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Joshua, Haye and Bellew to give British boxing a record-breaking 2017

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It is safe to say that records will be broken in the British boxing business in 2017, and not all of them will be welcome.

There are currently 13 men with a British licence with a valid claim to a world title -- and that is not even close to the 21 who held versions of seven different world titles in 2002.

They were mostly anonymous then and they are often anonymous now.

The heavyweight division in Britain will generate over £200 million ($248 million) this year if Tyson Fury returns. The combined revenue from Anthony Joshua vs. Wladimir Klitschko, David Haye vs. Tony Bellew, and their future fights, will create the vast sums. Hughie Fury, who looks likely to fight Joseph Parker for the WBO version, could chip in, too.

James DeGale, the WBC champion at super-middleweight, will try for a partial unification when he meets IBF-title-holder Badou Jack -- the fight was scheduled for 2014 and then Jack was knocked out cold -- in New York on Jan. 14. DeGale also has Callum Smith and George Groves waiting in Britain.

However, there is no mention of the Mexican, Gilberto Ramirez, who is the unbeaten WBO champion with the ability to be invisible. British boxing is so big, forget Ramirez; the Mexican could be bad for business.

The promises continue for Billy Joe Saunders at middleweight, with a WBO defence against Canelo Alvarez as the first fantasy fight of the year to come under scrutiny. News is promised soon.

Canelo's old WBO light-middleweight title fight could be scrapped over by Liam Smith, the former champion, and unbeaten British champion Liam Williams. In my opinion Smith vs. Williams, a great domestic fight, is the type of fantasy fight that British boxing needs. There are dozens of world-class all-British fights that can and should be made in 2017.

The hope that Amir Khan and Kell Brook fight is just that at the moment. Khan sensibly wants a warm-up fight, and Brook might also fancy one more IBF welterweight defence before filling a stadium for a Khan showdown.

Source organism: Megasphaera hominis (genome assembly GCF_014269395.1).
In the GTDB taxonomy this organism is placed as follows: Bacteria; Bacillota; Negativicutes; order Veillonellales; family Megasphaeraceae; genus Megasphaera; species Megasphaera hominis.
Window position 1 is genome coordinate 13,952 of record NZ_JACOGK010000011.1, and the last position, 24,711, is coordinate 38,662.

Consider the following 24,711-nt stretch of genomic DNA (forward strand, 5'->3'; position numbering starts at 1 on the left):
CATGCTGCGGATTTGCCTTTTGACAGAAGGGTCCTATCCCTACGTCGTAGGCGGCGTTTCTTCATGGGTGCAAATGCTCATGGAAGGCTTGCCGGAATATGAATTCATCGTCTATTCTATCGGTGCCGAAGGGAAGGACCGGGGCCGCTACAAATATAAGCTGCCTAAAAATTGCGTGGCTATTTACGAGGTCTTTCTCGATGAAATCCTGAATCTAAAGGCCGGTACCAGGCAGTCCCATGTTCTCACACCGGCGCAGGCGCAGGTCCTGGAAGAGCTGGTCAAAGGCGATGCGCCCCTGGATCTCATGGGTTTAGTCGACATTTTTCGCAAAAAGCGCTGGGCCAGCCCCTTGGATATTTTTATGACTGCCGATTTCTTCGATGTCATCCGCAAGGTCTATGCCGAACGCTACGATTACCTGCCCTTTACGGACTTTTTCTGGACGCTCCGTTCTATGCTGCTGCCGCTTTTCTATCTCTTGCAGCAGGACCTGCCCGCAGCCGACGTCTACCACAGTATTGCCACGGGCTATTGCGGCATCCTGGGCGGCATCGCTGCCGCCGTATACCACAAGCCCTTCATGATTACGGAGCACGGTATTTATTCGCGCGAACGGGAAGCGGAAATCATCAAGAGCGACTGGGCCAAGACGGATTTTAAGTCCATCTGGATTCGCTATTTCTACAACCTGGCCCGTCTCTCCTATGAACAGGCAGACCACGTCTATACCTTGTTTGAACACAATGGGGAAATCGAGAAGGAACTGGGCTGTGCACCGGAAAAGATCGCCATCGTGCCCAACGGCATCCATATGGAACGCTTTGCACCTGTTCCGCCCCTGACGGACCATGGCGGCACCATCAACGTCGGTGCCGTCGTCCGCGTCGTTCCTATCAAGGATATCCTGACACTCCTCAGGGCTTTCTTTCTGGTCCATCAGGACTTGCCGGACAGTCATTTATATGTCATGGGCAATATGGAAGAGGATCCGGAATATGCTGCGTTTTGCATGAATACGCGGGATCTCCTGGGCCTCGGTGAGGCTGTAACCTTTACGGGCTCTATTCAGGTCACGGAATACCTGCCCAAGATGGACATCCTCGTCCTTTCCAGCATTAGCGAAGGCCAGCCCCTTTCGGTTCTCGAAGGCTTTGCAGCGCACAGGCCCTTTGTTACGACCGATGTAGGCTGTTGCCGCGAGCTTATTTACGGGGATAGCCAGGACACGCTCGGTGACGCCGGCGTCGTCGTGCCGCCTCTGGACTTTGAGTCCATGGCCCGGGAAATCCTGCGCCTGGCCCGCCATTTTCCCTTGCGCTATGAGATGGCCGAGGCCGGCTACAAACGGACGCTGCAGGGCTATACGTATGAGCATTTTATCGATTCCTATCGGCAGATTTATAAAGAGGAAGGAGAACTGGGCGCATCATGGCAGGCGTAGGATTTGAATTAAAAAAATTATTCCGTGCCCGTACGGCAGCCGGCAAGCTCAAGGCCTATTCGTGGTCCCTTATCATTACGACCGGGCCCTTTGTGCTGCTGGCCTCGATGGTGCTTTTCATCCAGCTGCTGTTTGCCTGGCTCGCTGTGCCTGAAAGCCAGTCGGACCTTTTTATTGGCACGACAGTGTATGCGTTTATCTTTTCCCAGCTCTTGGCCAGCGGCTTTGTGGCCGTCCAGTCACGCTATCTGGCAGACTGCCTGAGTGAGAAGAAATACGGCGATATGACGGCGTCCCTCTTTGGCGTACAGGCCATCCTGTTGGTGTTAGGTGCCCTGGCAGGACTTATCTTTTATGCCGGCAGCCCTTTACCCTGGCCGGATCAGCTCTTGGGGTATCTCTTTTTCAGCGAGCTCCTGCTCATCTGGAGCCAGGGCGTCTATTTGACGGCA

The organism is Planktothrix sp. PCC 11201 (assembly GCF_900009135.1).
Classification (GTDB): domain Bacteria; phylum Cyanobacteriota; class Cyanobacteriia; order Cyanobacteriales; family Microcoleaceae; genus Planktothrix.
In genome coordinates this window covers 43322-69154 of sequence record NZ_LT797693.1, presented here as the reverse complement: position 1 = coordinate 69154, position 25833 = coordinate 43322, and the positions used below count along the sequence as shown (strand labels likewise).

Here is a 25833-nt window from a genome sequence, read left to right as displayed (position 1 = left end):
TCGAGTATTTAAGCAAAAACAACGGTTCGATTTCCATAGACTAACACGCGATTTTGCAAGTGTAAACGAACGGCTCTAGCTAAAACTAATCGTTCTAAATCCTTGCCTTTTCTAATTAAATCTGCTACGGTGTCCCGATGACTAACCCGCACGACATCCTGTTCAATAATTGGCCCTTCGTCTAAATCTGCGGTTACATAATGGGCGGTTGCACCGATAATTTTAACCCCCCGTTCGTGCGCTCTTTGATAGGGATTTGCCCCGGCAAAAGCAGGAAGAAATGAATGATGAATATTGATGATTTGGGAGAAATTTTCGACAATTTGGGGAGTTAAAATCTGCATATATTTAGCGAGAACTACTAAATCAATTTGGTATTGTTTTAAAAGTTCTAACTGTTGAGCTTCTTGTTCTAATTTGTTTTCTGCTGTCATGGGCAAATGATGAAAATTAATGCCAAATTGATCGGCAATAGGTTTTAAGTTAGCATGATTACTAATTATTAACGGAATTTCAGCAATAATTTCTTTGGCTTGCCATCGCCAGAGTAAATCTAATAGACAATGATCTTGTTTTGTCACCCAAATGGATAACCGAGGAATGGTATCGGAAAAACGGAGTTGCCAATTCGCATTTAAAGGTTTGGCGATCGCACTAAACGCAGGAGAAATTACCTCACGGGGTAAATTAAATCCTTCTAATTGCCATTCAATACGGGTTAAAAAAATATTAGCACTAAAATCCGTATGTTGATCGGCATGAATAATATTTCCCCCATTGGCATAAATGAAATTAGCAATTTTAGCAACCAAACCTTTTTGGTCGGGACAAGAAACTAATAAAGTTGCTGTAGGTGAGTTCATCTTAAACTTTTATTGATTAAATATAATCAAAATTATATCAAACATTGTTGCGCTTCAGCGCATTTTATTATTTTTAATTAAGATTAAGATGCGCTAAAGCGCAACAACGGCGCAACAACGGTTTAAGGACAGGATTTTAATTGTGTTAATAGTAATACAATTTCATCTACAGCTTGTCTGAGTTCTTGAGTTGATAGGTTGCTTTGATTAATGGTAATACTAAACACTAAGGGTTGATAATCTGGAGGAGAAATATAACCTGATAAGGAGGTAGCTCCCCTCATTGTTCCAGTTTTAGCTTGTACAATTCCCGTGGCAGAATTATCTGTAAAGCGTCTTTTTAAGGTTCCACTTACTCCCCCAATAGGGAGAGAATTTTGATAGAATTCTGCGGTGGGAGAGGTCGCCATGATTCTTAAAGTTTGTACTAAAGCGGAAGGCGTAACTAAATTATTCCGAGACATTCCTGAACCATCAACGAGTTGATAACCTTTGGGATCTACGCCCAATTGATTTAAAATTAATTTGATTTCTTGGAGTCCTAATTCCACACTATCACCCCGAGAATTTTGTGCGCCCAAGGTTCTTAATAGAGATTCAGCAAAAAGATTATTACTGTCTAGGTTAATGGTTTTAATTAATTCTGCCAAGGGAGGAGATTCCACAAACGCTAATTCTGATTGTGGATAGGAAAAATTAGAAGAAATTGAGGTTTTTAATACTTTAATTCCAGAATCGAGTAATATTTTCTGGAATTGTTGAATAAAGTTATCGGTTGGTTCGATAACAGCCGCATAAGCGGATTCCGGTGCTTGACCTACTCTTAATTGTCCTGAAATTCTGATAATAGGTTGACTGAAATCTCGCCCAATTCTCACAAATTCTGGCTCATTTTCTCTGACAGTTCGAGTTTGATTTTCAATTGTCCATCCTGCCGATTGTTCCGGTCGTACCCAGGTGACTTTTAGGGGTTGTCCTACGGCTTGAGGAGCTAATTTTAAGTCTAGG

They were both damaged in their last fights and, in my opinion, need to ease back. Brook insists he can still do welterweight and Khan has made the same claim. I hope so, it's a great fight.

The continuing mess at lightweight needs to be sorted out. Last year Anthony Crolla and Terry Flanagan, who briefly went to the same school, were both lightweight world champions. They never met, offers were made and ignored.

Crolla lost his title in a classic to Jorge Linares, Flanagan made three defences and they are no closer to a fight. Crolla meets Linares again in March, Linares starts as a massive favourite and that means the Flanagan and Crolla fight could be lost forever. Sad, it's a pity for both.

At featherweight, a brilliant British division inhabited by the thinnest-skinned fighters on planet earth, there is a chance of some great action.

Carl Frampton defends his WBA belt against Leo Santa Cruz in Las Vegas later this month; Lee Selby is scheduled to defend his IBF version in the same ring. Meanwhile, Scott Quigg, his jaw fixed, has sensibly followed Frampton to featherweight and, in Leeds, Josh Warrington is ready right now.

At bantamweight, the two British world champions have to meet. It is no longer funny. Lee Haskins and Jamie McDonnell need to tell their promoters that they are not fighting any more anonymous scratchers with names like Vargas, Solis or Morales. They have to fight each other, please.

In 2017 as many as 40 world title fights will involve British boxers and it would be nice if some of the UK's No. 2s and No. 3s got a chance. But it's all fantasy, to be honest. Enjoy.